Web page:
Many people still believe that America is not yet ready to see a relationship of this nature â€” particularly between a black man and a white woman â€” on the TV screens of their living rooms. Outside of this season's Heroes, which includes a relationship between black character D.L. Hawkins (Leonard Roberts) and white character Niki Sanders (Ali Larter), very few prime-time shows cross this color line. A more common tactic is to introduce a relationship between two people of different minority backgrounds, such as Dr. Cristina Yang (Sandra Oh) and Dr. Preston Burke (Isaiah Washington) on Grey's Anatomy.
Are the mostly lesbian viewers of The L Word somehow more advanced in the realm of interracial dating than the rest of the country? While one can argue that lesbians often have to come together and be each other's family when their families of origin aren't supportive, it is naive to assume that lesbians have achieved the proverbial melting pot faster and more efficiently than the rest of the country.
Look no further for confirmation of this than The Incredibly True Adventure of Two Girls in Love (1995) starring Laurel Holloman, The L Word's Tina, alongside Soul Food's Nicole Ari Parker. Holloman plays a young, butch white lesbian who shares a fiery fling with Parker, the stuck-up, ultra-femme black girl. Holloman's character is a working-class student, while Parker seems to come right out of the movie Clueless, driving a brand new Range Rover and living in a mansion.
The portrayal of race in Incredibly True Adventure is obviously reversed and exaggerated, possibly in hope that the missing dialogue about race is not noticed. "It's the big pink elephant in the middle of the room," writes Samiya Bashir in her essay "Fear of a Black Lesbian Planet." It made the film fall flat.
Bashir feels that issues of race are often glossed over in lesbian communities. She continues: "Black lesbians trying to find out who we are both as women of color and as lesbians find the invisible wall we bump up against while trying to find access into the lesbian community even harder to bear. White women may feel equally bruised by a situation where they don't feel they are being exclusionary at all."
In Episode 8 of this season of The L Word, "Lexington and Concord," Tasha says to Alice, "You and I live in different worlds." Alice understands this and tells Tasha she is not a portal for her. Apparently their worlds collide at the Planet, but where is Tasha's world exactly? The world where young blacks enlist in the army and are shipped to Iraq because they have no other choices? Not everyone has the luxury of seamlessly entering an exclusive, practically all-white safe haven for lesbians after all.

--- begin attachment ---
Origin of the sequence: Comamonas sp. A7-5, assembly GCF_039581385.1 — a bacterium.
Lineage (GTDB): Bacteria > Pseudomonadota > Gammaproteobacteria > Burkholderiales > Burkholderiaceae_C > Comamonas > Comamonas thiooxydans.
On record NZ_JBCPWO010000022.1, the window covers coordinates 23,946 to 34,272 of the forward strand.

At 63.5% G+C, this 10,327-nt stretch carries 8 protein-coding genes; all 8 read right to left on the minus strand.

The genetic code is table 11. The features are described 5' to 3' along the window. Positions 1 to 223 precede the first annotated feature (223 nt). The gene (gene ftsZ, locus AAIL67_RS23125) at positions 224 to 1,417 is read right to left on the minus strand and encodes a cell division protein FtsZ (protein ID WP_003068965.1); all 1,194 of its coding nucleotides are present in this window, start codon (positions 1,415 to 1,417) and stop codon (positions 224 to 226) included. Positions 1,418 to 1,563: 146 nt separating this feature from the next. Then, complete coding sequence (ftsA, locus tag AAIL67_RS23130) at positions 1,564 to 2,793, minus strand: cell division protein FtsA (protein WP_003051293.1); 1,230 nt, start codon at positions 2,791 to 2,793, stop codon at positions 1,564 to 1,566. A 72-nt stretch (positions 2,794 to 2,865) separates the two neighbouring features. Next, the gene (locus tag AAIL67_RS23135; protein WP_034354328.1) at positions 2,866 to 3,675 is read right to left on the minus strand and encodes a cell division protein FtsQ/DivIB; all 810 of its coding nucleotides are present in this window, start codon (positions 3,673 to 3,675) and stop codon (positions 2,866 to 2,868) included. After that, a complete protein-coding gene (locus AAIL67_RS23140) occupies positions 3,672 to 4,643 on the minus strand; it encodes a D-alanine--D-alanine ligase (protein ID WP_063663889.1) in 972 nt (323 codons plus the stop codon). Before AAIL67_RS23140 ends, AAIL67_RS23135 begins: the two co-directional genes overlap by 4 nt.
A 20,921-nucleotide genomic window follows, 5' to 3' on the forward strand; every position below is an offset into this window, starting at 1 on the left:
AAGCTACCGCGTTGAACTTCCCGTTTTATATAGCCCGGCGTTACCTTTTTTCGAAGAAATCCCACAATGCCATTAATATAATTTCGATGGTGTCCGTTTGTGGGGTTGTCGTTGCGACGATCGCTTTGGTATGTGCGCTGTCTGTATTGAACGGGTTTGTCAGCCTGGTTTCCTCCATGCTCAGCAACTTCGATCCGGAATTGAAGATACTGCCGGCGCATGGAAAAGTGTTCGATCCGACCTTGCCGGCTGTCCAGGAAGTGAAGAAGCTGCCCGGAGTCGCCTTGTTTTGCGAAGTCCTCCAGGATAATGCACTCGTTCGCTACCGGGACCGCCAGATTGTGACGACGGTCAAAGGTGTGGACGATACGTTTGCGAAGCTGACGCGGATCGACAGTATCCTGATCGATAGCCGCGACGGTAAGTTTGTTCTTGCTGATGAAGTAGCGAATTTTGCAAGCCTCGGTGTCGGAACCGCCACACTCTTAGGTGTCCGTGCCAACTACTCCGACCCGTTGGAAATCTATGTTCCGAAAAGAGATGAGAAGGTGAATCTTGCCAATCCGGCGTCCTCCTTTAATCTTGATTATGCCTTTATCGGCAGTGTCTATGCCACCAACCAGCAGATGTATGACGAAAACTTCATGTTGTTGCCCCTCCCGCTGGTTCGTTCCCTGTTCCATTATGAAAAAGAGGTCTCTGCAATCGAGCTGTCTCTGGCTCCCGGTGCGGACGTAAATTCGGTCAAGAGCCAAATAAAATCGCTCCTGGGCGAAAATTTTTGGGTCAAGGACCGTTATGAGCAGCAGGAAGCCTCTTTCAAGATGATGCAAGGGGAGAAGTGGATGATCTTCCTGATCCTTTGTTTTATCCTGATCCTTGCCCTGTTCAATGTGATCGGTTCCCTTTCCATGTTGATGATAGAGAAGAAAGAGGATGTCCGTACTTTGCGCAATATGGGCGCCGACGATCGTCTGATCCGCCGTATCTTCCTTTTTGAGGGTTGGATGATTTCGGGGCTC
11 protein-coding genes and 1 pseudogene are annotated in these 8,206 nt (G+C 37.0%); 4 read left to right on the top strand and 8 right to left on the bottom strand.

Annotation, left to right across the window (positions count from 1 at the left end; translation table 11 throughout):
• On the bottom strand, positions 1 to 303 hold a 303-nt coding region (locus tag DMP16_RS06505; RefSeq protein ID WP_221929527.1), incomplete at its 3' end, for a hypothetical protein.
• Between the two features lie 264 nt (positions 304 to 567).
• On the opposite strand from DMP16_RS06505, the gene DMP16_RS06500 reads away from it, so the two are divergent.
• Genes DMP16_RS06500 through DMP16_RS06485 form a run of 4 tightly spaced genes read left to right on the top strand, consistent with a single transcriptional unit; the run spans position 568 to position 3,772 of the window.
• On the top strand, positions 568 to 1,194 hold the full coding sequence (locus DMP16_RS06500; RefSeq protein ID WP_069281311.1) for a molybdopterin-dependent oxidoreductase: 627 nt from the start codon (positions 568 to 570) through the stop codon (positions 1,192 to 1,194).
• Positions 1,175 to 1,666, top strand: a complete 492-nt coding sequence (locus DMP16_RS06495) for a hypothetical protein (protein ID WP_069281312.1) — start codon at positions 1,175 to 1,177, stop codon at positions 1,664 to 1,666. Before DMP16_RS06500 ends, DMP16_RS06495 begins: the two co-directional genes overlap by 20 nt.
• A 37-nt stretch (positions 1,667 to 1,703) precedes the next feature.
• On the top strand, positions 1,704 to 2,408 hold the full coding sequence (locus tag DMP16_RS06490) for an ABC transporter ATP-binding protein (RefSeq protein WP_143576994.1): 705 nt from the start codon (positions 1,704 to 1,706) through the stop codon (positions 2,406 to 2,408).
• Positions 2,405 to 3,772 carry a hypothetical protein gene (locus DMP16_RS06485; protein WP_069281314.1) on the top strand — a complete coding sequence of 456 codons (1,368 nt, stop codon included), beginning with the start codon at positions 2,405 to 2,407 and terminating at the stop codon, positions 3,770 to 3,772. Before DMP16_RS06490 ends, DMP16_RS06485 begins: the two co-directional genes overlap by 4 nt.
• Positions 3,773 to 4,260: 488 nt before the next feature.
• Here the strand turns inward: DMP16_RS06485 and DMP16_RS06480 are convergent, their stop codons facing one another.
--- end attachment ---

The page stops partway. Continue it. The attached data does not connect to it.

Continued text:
Young black lesbians have almost no visible representation in the media, even though the world they live in, the communities they are a part of, and the things they see and hear each day deserve to be publicly validated. As poet Essex Hemphill stated, "it makes a difference." Whether or not The L Word intended to take on this task, its writers are now bestowed with the honor â€” and burden â€” of creating a responsible and fulfilling micro-representation of black lesbian life.
In one of the only preceding roles of a black butch woman on screen, rapper Queen Latifah played Cleo in the film Set It Off (1996). In yet another Los Angeles community, out butch lesbian Cleo finds herself broke, out of options and willing to resort to a life of crime to make ends meet. Her posse is a group of three straight black women who make no bones about her sexuality or gender expression, and a black girlfriend for Cleo even materializes in some scenes.
The film showcases a desperate reality for some of the "angry" black youth out there, but it includes lesbians as part of that reality, an important moment of realization that yes, black lesbians do exist. Even in dismal and unfortunate situations, they are members of the posse, too.
Latifah could have taken the acclaim she received from this picture as a vantage point to similarly affirm that black lesbians also exist in the world at large. In the hip-hop community at the time, Latifah was a star: Her message would have reached millions. But Latifah, who has been widely rumored to be a lesbian, has never confirmed or denied the rumors.
But where Latifah dropped the ball, Tasha picks it up. This season, by "shootin' a little b-ball" with it or getting "into a little fight" and Alice getting a bit scared, The L Word's viewers have been given a glimpse into a playground they aren't used to seeing. Let's hope that other shows will follow suit and not allow Tasha to be the last black butch lesbian on television.